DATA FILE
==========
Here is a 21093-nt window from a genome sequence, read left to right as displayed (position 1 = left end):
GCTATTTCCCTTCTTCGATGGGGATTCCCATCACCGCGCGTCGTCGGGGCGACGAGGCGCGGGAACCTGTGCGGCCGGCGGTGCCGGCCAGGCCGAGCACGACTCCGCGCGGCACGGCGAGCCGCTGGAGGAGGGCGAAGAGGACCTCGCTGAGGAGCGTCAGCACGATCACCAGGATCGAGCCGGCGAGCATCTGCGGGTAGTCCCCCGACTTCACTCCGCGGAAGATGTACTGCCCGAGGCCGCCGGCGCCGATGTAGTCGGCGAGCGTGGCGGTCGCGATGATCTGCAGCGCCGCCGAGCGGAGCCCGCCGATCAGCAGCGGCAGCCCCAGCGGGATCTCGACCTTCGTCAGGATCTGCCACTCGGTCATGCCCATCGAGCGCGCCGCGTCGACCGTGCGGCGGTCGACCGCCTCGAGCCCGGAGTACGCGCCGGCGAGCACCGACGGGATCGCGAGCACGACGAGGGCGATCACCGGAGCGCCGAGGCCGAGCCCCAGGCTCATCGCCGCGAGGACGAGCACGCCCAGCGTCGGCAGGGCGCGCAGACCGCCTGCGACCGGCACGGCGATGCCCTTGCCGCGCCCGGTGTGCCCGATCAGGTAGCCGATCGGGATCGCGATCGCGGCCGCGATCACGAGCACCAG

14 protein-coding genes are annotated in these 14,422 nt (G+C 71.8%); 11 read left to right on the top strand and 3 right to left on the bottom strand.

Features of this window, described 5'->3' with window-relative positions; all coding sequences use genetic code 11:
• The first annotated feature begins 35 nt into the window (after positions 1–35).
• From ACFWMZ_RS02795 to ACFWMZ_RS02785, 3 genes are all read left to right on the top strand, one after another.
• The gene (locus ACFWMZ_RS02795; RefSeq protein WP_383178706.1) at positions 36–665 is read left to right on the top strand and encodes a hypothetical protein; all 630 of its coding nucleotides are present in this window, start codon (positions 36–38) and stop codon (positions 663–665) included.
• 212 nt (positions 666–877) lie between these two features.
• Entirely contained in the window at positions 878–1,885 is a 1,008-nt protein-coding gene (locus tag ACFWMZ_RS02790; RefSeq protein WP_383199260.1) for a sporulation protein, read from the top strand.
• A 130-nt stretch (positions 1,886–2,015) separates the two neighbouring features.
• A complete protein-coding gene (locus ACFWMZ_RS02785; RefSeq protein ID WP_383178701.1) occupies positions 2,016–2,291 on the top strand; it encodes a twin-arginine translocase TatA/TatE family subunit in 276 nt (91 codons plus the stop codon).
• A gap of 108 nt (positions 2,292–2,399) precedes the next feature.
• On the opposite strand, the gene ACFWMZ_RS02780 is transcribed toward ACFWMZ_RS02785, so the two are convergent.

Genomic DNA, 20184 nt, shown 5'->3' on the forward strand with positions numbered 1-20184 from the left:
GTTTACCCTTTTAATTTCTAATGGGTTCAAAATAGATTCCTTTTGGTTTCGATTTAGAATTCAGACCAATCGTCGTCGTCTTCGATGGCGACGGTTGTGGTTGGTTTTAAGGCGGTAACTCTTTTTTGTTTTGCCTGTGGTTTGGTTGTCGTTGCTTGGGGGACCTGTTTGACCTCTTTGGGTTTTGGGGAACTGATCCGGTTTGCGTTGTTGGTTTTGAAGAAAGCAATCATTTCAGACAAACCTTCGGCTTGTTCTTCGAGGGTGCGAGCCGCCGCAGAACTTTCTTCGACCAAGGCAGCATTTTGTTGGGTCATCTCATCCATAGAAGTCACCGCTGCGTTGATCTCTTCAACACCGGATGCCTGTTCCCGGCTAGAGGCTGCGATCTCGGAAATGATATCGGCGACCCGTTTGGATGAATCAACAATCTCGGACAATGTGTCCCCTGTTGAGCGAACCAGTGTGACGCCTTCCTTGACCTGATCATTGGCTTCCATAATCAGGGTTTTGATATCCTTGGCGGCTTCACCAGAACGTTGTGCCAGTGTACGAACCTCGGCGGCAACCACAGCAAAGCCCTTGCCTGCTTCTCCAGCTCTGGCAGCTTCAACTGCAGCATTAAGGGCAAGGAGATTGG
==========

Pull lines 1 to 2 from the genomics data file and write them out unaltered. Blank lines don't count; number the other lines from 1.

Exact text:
Here is a 21093-nt window from a genome sequence, read left to right as displayed (position 1 = left end):
GCTATTTCCCTTCTTCGATGGGGATTCCCATCACCGCGCGTCGTCGGGGCGACGAGGCGCGGGAACCTGTGCGGCCGGCGGTGCCGGCCAGGCCGAGCACGACTCCGCGCGGCACGGCGAGCCGCTGGAGGAGGGCGAAGAGGACCTCGCTGAGGAGCGTCAGCACGATCACCAGGATCGAGCCGGCGAGCATCTGCGGGTAGTCCCCCGACTTCACTCCGCGGAAGATGTACTGCCCGAGGCCGCCGGCGCCGATGTAGTCGGCGAGCGTGGCGGTCGCGATGATCTGCAGCGCCGCCGAGCGGAGCCCGCCGATCAGCAGCGGCAGCCCCAGCGGGATCTCGACCTTCGTCAGGATCTGCCACTCGGTCATGCCCATCGAGCGCGCCGCGTCGACCGTGCGGCGGTCGACCGCCTCGAGCCCGGAGTACGCGCCGGCGAGCACCGACGGGATCGCGAGCACGACGAGGGCGATCACCGGAGCGCCGAGGCCGAGCCCCAGGCTCATCGCCGCGAGGACGAGCACGCCCAGCGTCGGCAGGGCGCGCAGACCGCCTGCGACCGGCACGGCGATGCCCTTGCCGCGCCCGGTGTGCCCGATCAGGTAGCCGATCGGGATCGCGATCGCGGCCGCGATCACGAGCACCAG